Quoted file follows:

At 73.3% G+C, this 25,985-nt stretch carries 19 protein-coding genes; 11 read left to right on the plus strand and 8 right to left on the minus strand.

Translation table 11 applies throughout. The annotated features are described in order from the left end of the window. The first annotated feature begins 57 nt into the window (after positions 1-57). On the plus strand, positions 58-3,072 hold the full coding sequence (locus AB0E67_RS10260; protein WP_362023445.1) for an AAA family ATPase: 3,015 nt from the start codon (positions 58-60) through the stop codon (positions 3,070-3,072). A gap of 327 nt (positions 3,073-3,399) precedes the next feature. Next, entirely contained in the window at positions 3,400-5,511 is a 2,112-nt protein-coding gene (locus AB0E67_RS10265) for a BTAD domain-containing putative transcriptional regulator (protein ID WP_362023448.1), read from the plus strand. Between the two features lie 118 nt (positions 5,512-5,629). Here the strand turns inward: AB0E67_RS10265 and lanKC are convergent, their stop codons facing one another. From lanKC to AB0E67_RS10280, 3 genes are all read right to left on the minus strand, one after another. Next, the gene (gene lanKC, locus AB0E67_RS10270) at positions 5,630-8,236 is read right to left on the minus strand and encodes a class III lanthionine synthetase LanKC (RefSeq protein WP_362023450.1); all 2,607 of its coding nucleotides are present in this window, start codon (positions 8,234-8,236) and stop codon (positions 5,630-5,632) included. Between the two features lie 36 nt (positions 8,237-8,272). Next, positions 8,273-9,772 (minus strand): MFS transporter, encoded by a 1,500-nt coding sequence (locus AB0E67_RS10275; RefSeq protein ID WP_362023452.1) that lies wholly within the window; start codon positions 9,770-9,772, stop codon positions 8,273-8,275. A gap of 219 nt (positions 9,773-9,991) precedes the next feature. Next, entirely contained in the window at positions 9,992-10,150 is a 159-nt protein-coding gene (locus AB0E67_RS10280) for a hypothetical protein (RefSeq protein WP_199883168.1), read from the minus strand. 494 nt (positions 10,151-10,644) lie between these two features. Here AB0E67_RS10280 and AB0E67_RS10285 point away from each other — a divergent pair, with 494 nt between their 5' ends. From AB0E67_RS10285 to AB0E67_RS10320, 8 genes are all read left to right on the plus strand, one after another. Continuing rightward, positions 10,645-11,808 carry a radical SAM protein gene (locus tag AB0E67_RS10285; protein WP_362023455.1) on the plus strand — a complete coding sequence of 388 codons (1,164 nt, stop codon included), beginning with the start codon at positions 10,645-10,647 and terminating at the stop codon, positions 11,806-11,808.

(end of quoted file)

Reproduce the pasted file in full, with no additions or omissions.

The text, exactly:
At 73.3% G+C, this 25,985-nt stretch carries 19 protein-coding genes; 11 read left to right on the plus strand and 8 right to left on the minus strand.

Translation table 11 applies throughout. The annotated features are described in order from the left end of the window. The first annotated feature begins 57 nt into the window (after positions 1-57). On the plus strand, positions 58-3,072 hold the full coding sequence (locus AB0E67_RS10260; protein WP_362023445.1) for an AAA family ATPase: 3,015 nt from the start codon (positions 58-60) through the stop codon (positions 3,070-3,072). A gap of 327 nt (positions 3,073-3,399) precedes the next feature. Next, entirely contained in the window at positions 3,400-5,511 is a 2,112-nt protein-coding gene (locus AB0E67_RS10265) for a BTAD domain-containing putative transcriptional regulator (protein ID WP_362023448.1), read from the plus strand. Between the two features lie 118 nt (positions 5,512-5,629). Here the strand turns inward: AB0E67_RS10265 and lanKC are convergent, their stop codons facing one another. From lanKC to AB0E67_RS10280, 3 genes are all read right to left on the minus strand, one after another. Next, the gene (gene lanKC, locus AB0E67_RS10270) at positions 5,630-8,236 is read right to left on the minus strand and encodes a class III lanthionine synthetase LanKC (RefSeq protein WP_362023450.1); all 2,607 of its coding nucleotides are present in this window, start codon (positions 8,234-8,236) and stop codon (positions 5,630-5,632) included. Between the two features lie 36 nt (positions 8,237-8,272). Next, positions 8,273-9,772 (minus strand): MFS transporter, encoded by a 1,500-nt coding sequence (locus AB0E67_RS10275; RefSeq protein ID WP_362023452.1) that lies wholly within the window; start codon positions 9,770-9,772, stop codon positions 8,273-8,275. A gap of 219 nt (positions 9,773-9,991) precedes the next feature. Next, entirely contained in the window at positions 9,992-10,150 is a 159-nt protein-coding gene (locus AB0E67_RS10280) for a hypothetical protein (RefSeq protein WP_199883168.1), read from the minus strand. 494 nt (positions 10,151-10,644) lie between these two features. Here AB0E67_RS10280 and AB0E67_RS10285 point away from each other — a divergent pair, with 494 nt between their 5' ends. From AB0E67_RS10285 to AB0E67_RS10320, 8 genes are all read left to right on the plus strand, one after another. Continuing rightward, positions 10,645-11,808 carry a radical SAM protein gene (locus tag AB0E67_RS10285; protein WP_362023455.1) on the plus strand — a complete coding sequence of 388 codons (1,164 nt, stop codon included), beginning with the start codon at positions 10,645-10,647 and terminating at the stop codon, positions 11,806-11,808.